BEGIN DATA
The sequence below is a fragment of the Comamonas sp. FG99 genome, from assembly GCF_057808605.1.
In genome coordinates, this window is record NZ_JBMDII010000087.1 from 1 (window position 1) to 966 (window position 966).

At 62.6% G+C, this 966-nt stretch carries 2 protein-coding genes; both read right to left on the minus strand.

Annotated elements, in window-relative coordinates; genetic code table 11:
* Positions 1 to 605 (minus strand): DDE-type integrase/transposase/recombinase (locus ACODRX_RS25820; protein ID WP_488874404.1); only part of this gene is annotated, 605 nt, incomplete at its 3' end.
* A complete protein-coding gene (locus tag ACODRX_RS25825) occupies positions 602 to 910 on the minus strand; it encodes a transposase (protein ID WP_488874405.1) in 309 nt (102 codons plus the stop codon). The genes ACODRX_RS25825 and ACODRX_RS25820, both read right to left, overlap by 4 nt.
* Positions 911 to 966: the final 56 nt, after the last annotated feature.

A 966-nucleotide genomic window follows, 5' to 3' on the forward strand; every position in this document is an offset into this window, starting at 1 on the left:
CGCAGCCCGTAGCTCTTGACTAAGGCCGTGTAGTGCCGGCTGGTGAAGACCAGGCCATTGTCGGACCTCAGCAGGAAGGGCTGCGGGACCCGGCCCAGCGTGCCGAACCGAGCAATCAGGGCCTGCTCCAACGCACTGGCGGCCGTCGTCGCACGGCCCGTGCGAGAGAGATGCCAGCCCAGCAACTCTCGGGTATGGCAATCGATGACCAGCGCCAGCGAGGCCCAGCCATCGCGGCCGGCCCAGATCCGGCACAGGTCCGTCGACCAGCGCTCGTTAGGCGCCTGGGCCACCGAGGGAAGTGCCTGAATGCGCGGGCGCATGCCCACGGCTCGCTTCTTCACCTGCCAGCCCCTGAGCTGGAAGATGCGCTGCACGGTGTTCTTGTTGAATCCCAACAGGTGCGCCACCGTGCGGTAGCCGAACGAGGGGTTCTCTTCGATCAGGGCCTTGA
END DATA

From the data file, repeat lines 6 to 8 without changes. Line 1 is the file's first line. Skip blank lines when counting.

* A complete protein-coding gene (locus tag ACODRX_RS25825) occupies positions 602 to 910 on the minus strand; it encodes a transposase (protein ID WP_488874405.1) in 309 nt (102 codons plus the stop codon). The genes ACODRX_RS25825 and ACODRX_RS25820, both read right to left, overlap by 4 nt.
* Positions 911 to 966: the final 56 nt, after the last annotated feature.

A 966-nucleotide genomic window follows, 5' to 3' on the forward strand; every position in this document is an offset into this window, starting at 1 on the left: